Way back in the very first column I wrote for Esquire, we covered a whole bunch of de-wrinkling techniques, from steaming and ironing to the use of wrinkle release sprays and the old “turn on the shower” trick. Because that deep dive exists, we’ll keep this part of the Laundry School lesson short and sweet: Steaming, in particular, not only eliminates wrinkles but can also freshen up a garment that’s been worn a few times.
Provided it doesn’t have any visible staining, the steam will not only remove wrinkles and creases, giving a pair of pants or a jacket the appearance of being freshly cleaned, but can also help to remove stale odors. De-wrinkling sprays, like Downy Wrinkle Releaser, will also do double duty when it comes to odors and wrinkles, though the perfume used in the product can leave behind a cloying smell.
How to Avoid the Dry Cleaner
I deliberately structured today’s Laundry School lesson to cover hand-washing and de-wrinkling as a lead in to this part of the fun: Once you’ve mastered those two skills, you will, should you so choose, be able to cut way, way back on the amount of clothes you send to the dry cleaner.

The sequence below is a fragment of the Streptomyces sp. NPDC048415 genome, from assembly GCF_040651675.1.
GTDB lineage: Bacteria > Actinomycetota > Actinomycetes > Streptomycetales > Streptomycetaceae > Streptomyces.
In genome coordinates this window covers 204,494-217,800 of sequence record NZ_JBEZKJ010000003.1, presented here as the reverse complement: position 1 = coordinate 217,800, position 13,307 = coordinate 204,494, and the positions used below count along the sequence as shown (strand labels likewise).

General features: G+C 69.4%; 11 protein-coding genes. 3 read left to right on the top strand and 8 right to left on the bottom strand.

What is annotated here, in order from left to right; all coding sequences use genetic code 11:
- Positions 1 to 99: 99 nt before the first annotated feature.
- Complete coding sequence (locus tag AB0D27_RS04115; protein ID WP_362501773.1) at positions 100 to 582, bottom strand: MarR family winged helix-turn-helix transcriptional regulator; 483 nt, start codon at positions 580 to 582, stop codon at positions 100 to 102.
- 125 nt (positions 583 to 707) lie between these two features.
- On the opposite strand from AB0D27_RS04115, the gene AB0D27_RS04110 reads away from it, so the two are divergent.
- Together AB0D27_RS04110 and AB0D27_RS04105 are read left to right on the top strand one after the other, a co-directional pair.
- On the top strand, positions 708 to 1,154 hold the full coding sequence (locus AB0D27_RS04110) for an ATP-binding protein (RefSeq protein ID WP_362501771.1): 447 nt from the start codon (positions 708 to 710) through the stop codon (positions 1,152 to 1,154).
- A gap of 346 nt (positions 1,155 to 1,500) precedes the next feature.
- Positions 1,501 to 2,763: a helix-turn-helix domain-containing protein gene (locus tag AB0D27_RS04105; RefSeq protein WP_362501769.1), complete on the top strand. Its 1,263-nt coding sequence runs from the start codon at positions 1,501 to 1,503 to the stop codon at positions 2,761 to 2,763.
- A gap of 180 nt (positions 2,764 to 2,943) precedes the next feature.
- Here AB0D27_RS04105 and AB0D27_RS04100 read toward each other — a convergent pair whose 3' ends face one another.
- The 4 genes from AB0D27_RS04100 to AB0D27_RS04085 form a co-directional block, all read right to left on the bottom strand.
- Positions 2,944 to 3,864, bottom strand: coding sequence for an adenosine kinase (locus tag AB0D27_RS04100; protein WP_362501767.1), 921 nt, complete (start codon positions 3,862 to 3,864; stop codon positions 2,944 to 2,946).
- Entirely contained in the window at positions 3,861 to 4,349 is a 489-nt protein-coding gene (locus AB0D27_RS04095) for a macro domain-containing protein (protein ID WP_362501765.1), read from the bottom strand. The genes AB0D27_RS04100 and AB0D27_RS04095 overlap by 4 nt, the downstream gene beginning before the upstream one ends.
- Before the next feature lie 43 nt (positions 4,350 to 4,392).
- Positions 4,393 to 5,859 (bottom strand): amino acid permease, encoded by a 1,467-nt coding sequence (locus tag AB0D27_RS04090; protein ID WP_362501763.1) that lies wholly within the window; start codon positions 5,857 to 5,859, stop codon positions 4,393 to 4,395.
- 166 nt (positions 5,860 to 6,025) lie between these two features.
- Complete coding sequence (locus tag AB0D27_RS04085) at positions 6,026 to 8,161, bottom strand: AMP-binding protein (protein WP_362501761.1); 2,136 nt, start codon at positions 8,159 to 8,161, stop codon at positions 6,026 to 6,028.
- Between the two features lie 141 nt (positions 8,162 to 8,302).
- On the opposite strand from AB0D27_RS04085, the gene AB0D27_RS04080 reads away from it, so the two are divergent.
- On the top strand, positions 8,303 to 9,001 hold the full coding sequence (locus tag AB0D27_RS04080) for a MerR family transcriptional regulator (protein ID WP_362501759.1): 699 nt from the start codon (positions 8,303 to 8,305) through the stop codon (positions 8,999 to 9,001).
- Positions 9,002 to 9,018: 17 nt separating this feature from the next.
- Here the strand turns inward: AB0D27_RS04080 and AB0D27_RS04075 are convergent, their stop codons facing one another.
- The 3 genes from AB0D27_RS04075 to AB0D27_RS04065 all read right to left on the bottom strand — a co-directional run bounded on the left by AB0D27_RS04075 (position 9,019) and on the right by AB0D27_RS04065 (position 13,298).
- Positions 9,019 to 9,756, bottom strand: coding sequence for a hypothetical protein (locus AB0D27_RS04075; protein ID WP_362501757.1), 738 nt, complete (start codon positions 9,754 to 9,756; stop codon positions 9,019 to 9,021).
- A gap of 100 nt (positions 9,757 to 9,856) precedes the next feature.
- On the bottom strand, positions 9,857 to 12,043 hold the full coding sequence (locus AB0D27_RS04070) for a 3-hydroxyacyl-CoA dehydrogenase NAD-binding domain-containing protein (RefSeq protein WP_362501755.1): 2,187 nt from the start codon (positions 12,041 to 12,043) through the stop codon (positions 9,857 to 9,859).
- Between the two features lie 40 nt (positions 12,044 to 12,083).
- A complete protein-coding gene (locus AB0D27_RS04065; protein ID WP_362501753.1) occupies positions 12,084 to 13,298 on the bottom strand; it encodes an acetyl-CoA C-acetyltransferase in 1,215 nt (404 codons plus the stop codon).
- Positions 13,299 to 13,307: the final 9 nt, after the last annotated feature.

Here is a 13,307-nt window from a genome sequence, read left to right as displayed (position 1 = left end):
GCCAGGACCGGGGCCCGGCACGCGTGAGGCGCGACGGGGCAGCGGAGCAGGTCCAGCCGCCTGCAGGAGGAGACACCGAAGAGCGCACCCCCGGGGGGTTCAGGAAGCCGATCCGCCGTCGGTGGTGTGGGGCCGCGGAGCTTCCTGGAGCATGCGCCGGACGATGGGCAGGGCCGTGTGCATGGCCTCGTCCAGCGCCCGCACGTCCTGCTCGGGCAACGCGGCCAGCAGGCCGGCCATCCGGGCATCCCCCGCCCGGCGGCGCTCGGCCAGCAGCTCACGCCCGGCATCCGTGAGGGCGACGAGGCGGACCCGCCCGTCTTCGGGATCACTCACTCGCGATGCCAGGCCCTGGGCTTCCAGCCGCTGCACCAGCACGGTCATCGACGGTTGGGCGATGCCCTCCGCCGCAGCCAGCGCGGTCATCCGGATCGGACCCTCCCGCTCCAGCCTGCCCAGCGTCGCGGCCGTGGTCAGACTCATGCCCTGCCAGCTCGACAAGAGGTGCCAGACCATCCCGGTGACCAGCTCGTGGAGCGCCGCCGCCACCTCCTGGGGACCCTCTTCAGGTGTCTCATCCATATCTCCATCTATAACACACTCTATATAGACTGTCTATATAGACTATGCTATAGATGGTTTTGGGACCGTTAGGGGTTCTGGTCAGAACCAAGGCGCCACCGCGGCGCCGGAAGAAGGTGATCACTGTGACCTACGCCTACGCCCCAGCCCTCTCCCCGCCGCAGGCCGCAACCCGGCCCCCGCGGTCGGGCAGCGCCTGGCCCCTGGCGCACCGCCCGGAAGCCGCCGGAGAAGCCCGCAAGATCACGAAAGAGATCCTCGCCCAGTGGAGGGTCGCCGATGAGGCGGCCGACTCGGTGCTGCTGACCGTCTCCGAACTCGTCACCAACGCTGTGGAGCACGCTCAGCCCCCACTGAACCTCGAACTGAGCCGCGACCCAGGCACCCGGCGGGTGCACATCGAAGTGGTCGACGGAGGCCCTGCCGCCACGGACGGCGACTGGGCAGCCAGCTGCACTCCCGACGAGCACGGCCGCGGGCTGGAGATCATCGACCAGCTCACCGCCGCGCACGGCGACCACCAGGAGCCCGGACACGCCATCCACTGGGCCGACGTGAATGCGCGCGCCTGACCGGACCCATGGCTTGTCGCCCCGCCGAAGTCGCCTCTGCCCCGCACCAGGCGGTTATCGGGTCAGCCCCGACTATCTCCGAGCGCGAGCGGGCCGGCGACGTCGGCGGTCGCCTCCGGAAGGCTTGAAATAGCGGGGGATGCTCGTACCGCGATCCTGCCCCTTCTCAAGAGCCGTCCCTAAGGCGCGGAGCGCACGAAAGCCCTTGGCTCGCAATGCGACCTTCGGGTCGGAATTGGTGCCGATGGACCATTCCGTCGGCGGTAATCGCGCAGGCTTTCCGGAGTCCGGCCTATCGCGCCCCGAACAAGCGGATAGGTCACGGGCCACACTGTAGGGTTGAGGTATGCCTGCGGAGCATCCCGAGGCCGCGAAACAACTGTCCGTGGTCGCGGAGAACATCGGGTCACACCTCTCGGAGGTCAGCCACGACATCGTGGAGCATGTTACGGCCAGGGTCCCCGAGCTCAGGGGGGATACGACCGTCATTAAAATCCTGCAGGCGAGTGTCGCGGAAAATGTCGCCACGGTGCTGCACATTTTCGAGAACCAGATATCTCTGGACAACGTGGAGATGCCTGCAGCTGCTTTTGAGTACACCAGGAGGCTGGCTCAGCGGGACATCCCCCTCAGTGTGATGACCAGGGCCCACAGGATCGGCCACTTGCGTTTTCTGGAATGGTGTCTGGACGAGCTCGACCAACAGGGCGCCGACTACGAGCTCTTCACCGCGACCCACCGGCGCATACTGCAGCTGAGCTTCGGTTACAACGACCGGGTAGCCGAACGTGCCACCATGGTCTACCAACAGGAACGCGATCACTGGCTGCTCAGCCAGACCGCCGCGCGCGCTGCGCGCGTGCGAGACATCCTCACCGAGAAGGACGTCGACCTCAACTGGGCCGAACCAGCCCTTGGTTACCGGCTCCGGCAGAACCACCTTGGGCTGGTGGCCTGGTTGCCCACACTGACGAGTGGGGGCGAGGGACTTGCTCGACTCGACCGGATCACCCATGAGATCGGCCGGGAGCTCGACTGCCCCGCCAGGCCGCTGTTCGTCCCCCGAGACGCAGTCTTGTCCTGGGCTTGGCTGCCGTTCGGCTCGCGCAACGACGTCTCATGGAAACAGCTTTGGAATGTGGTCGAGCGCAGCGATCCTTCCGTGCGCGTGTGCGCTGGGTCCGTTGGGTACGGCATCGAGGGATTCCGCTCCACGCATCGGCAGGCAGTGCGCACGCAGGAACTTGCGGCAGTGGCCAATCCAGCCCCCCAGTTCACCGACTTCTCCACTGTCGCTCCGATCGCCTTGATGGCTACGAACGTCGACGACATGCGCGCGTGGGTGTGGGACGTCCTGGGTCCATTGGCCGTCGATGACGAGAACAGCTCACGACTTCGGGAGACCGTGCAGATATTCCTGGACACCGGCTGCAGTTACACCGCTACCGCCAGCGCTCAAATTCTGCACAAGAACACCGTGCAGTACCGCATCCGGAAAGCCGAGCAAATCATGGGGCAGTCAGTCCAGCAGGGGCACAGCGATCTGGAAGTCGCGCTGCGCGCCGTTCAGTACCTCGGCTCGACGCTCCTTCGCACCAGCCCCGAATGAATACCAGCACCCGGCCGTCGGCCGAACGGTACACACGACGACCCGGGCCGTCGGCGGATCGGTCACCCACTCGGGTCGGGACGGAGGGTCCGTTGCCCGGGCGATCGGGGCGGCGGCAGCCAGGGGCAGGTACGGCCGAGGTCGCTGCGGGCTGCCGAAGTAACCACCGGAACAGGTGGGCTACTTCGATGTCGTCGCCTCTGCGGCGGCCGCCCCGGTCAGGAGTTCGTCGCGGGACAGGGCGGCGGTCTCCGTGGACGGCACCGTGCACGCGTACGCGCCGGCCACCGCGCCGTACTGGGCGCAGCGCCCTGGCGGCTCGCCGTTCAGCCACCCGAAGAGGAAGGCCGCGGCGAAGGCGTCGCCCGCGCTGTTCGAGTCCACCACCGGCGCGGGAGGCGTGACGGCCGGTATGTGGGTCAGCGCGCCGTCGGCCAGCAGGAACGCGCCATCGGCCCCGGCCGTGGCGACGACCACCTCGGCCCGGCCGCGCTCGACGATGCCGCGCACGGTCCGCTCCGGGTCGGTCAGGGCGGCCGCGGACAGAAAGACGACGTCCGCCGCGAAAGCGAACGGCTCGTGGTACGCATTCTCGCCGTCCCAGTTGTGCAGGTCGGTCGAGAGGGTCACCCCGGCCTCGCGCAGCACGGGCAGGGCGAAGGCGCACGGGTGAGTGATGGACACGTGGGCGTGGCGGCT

Now, there’s nothing wrong with opting to outsource the care of your finer clothes to the dry cleaner. But not everything that claims to be dry clean only actually is, and a lot of folks would rather avoid the hassle and expense of a trip to the cleaners by taking care of matters at home. Enter: Hand-washing and ironing/steaming.
A good way to determine if something can be safely hand-washed at home, either by doing a traditional hand-washing using your actual hands or by using specialty settings on your washer, is to check the care tag to look for one very specific piece of information: the fabric content. You don’t actually need to understand those rune-like symbols (though that’s helpful!), you just need to know the following character traits of common materials. Here they are:
Polyester, nylon, and spandex: These fabrics are machine washable, though they are best left to air dry rather than machine dry. Nylon has a tendency to become staticky, but that effect will be reduced by air drying.
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Cotton and linen: These two natural fibers are entirely washable, but fading and shrinking can be an issue. Avoid both problems by washing in cold water and air (rather than machine) drying, as heat will exacerbate the potential for shrinkage and color loss.